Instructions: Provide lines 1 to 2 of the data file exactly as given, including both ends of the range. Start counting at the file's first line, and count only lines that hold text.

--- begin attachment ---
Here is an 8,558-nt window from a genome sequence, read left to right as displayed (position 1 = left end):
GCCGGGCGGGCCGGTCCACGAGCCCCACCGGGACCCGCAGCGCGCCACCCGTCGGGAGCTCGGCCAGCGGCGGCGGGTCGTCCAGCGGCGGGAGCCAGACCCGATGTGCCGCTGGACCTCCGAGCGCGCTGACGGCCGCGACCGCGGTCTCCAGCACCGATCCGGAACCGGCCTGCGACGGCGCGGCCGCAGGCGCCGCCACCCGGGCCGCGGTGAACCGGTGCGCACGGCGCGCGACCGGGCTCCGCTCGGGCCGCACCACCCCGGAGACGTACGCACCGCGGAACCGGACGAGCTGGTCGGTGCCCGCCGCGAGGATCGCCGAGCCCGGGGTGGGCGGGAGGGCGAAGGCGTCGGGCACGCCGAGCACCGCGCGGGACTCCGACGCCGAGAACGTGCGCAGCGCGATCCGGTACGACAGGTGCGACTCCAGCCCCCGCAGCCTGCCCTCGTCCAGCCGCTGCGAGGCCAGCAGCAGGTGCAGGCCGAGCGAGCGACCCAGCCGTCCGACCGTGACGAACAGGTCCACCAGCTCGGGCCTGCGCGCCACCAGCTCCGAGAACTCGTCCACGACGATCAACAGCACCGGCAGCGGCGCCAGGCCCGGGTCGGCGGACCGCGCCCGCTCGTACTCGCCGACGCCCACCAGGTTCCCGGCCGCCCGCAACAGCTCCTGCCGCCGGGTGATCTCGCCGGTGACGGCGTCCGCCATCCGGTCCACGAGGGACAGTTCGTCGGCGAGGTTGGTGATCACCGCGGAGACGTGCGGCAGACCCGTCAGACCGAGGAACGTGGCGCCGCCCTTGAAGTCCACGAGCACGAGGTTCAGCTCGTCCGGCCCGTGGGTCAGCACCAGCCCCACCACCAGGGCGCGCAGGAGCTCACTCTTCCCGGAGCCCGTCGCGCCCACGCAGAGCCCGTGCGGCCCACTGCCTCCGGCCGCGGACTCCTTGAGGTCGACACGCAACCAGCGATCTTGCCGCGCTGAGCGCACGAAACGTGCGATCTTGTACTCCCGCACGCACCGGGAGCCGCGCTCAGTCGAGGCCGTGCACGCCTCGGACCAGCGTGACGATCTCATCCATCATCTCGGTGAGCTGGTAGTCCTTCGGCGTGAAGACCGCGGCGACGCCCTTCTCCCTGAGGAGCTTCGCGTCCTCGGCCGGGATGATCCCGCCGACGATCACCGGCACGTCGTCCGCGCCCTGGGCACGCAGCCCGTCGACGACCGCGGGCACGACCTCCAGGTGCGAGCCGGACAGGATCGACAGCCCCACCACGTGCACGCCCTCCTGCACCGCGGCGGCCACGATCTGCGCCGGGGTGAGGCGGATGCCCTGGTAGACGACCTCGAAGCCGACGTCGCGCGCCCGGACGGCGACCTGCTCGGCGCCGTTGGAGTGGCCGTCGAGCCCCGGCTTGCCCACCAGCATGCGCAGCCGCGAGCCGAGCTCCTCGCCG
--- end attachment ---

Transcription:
Here is an 8,558-nt window from a genome sequence, read left to right as displayed (position 1 = left end):
GCCGGGCGGGCCGGTCCACGAGCCCCACCGGGACCCGCAGCGCGCCACCCGTCGGGAGCTCGGCCAGCGGCGGCGGGTCGTCCAGCGGCGGGAGCCAGACCCGATGTGCCGCTGGACCTCCGAGCGCGCTGACGGCCGCGACCGCGGTCTCCAGCACCGATCCGGAACCGGCCTGCGACGGCGCGGCCGCAGGCGCCGCCACCCGGGCCGCGGTGAACCGGTGCGCACGGCGCGCGACCGGGCTCCGCTCGGGCCGCACCACCCCGGAGACGTACGCACCGCGGAACCGGACGAGCTGGTCGGTGCCCGCCGCGAGGATCGCCGAGCCCGGGGTGGGCGGGAGGGCGAAGGCGTCGGGCACGCCGAGCACCGCGCGGGACTCCGACGCCGAGAACGTGCGCAGCGCGATCCGGTACGACAGGTGCGACTCCAGCCCCCGCAGCCTGCCCTCGTCCAGCCGCTGCGAGGCCAGCAGCAGGTGCAGGCCGAGCGAGCGACCCAGCCGTCCGACCGTGACGAACAGGTCCACCAGCTCGGGCCTGCGCGCCACCAGCTCCGAGAACTCGTCCACGACGATCAACAGCACCGGCAGCGGCGCCAGGCCCGGGTCGGCGGACCGCGCCCGCTCGTACTCGCCGACGCCCACCAGGTTCCCGGCCGCCCGCAACAGCTCCTGCCGCCGGGTGATCTCGCCGGTGACGGCGTCCGCCATCCGGTCCACGAGGGACAGTTCGTCGGCGAGGTTGGTGATCACCGCGGAGACGTGCGGCAGACCCGTCAGACCGAGGAACGTGGCGCCGCCCTTGAAGTCCACGAGCACGAGGTTCAGCTCGTCCGGCCCGTGGGTCAGCACCAGCCCCACCACCAGGGCGCGCAGGAGCTCACTCTTCCCGGAGCCCGTCGCGCCCACGCAGAGCCCGTGCGGCCCACTGCCTCCGGCCGCGGACTCCTTGAGGTCGACACGCAACCAGCGATCTTGCCGCGCTGAGCGCACGAAACGTGCGATCTTGTACTCCCGCACGCACCGGGAGCCGCGCTCAGTCGAGGCCGTGCACGCCTCGGACCAGCGTGACGATCTCATCCATCATCTCGGTGAGCTGGTAGTCCTTCGGCGTGAAGACCGCGGCGACGCCCTTCTCCCTGAGGAGCTTCGCGTCCTCGGCCGGGATGATCCCGCCGACGATCACCGGCACGTCGTCCGCGCCCTGGGCACGCAGCCCGTCGACGACCGCGGGCACGACCTCCAGGTGCGAGCCGGACAGGATCGACAGCCCCACCACGTGCACGCCCTCCTGCACCGCGGCGGCCACGATCTGCGCCGGGGTGAGGCGGATGCCCTGGTAGACGACCTCGAAGCCGACGTCGCGCGCCCGGACGGCGACCTGCTCGGCGCCGTTGGAGTGGCCGTCGAGCCCCGGCTTGCCCACCAGCATGCGCAGCCGCGAGCCGAGCTCCTCGCCG